Moroccan Christmas: M’hencha and More

Grab a cup of coffee or tea because it’s a long post today.  For what I believe is my favorite family tradition (yes, even more than fourth of July fireworks), we have an ethnic dinner every Christmas eve.  This year the choice was Moroccan.  I made an appetizer, a chili sauce, and this dessert:  M’hencha with orange and pine nuts.

moroccan mhenchaThere were themes in our dinner – there were a few dishes with couscous, a few with cilantro, a few with almonds or other nuts.  This is my cousin’s Seffa – beef couscous topped with nuts, cocoa powder and powdered sugar.
couscousMy mother made a lamb tagine with carrots and potatoes.beef tagineTo go with Mom’s tagine, I made a spicy harissa sauce. I also made a quick appetizer, which is basically a roasted and cooked salsa called taktouka.  Kyle was kind enough to make a quick run to the store for flatbread, which he toasted under the broiler to make some flatbread chips to eat it with.
moroccan taktoukaThere were lots of other dishes that I don’t have photos of, but rest assured we were well-fed that night and it was all very delicious.  Some of the other dishes include salmon cakes, carrot-ginger soup, spiced nuts and apricots, and cinnamon orange slices.  The recipe I would like to share with you is one of our desserts: m’hencha.  Basically it is phyllo dough wrapped around an almond paste, topped with honey, orange zest and toasted pine nuts.
moroccan mhenchaI started out by making the almond paste.  Almonds, sugar and cinnamon.
IMG_4214abPut it all through a food processor until ground.  Mine was a bit grainy, but I don’t think that adversely affected the texture of the end product.
IMG_4218aAdd some egg yolks and butter (I didn’t have the orange flower water) and mix thoroughly, then refrigerate for at least an hour.  Then separate into 8 equal pieces.
 IMG_4220aNext we get right into final assembly.  Because I was working with phyllo dough, I was moving fast, so all photos were taken by Kyle.  That also means they were all taken in the kitchen, where we have the WORST lighting.  Anyway, phyllo dough dries out quickly, so I kept a damp towel over my stack of phyllo sheets on deck.  I took the sheets, two at a time, and brushed some melted butter between them.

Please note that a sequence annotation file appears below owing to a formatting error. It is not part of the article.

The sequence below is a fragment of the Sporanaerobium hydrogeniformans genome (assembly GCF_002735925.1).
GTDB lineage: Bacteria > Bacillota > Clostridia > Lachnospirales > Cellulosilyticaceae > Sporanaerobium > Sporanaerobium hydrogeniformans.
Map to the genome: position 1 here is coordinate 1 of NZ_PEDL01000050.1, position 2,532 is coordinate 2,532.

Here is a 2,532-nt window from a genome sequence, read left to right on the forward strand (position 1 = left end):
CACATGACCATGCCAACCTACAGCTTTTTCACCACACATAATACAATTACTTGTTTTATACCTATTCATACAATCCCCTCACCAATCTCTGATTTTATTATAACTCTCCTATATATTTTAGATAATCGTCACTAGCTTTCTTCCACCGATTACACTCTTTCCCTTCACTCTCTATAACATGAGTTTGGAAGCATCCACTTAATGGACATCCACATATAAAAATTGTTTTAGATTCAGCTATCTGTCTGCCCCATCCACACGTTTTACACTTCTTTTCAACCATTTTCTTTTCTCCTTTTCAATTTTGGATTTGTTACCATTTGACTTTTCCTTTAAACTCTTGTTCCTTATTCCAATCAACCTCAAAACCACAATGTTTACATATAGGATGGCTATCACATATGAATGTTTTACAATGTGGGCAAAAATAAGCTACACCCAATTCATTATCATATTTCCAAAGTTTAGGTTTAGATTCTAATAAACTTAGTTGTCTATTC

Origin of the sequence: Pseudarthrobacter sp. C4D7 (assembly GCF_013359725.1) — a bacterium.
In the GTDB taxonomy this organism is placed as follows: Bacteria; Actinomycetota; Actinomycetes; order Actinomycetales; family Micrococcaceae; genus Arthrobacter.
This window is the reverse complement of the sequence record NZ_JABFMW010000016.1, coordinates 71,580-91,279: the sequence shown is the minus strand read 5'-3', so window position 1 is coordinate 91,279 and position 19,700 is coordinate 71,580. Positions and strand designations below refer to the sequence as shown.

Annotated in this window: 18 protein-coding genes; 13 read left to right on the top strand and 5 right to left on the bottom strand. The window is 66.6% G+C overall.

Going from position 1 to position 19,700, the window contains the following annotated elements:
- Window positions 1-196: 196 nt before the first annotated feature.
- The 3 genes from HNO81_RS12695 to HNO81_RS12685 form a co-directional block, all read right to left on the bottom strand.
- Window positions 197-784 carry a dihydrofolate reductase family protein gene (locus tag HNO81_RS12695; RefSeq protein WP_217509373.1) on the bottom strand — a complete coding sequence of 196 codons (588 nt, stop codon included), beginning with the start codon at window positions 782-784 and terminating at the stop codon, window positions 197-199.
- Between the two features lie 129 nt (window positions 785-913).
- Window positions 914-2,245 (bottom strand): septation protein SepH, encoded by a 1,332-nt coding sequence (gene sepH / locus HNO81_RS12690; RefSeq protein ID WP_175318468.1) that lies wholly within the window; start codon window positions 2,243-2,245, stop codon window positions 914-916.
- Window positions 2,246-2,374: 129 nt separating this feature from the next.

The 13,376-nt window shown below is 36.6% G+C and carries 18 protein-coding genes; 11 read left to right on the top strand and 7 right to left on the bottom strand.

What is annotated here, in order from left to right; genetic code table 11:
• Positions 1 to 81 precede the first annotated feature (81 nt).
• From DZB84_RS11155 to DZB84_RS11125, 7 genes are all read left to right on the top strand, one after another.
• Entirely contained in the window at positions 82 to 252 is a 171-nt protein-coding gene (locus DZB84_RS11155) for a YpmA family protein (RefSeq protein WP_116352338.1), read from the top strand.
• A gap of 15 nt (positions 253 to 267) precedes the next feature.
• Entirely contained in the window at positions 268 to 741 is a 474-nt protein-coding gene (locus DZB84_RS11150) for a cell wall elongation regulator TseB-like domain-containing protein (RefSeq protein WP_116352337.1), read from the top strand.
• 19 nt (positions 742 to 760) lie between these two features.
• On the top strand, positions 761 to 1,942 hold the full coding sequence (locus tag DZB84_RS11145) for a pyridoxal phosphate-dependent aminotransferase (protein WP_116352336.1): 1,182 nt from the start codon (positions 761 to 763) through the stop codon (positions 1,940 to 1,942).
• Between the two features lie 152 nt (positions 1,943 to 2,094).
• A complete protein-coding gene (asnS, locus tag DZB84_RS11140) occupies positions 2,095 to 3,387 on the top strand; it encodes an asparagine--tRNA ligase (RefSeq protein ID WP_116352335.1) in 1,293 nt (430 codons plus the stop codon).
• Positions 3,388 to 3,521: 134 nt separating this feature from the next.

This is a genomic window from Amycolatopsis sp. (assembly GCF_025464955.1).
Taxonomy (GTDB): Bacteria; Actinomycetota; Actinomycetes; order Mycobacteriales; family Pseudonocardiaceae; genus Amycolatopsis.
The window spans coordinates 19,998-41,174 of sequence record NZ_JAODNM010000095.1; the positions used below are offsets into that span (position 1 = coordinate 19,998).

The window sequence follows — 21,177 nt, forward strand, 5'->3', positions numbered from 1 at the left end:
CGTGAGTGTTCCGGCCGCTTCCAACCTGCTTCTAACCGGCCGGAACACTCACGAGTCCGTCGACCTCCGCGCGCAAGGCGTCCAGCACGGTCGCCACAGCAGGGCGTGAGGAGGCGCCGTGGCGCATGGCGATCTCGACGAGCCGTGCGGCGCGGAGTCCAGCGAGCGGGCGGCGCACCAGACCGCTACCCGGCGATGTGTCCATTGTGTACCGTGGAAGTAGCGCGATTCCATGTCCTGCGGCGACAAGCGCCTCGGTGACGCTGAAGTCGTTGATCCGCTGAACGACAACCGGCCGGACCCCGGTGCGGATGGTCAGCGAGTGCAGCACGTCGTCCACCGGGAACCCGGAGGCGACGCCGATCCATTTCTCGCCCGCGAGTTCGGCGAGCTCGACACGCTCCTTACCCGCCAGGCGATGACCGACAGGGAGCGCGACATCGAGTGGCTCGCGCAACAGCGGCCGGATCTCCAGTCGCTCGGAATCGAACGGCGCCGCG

IMG_4243aIt was easiest to brush the butter in two steps, so that I didn’t mess up the alignment between the sheets.  I lifted up half of the top sheet, brushed the butter, then put them back together again.  Then I’d lift up the other half of the top sheet, brush the butter, then put them back together.  Hopefully that makes sense.
IMG_4253abAfter the two sheets were buttered together, I used an egg wash along the bottom edge of the phyllo dough, because that becomes the seam when it is all rolled up.
IMG_4232aAfter that, I took one of the eighths of almond paste and rolled it into a rope that was almost as long as the phyllo dough.  My tip:  make the almond paste roll JUST as long as the phyllo dough.  I thought I might want some leeway there, but I really didn’t need it.
IMG_4231aNow roll it all up…
IMG_4235a…and start making the coil.
IMG_4237aContinue until all the almond paste is used up.
IMG_4260aNow use the remaining butter to coat the whole coil.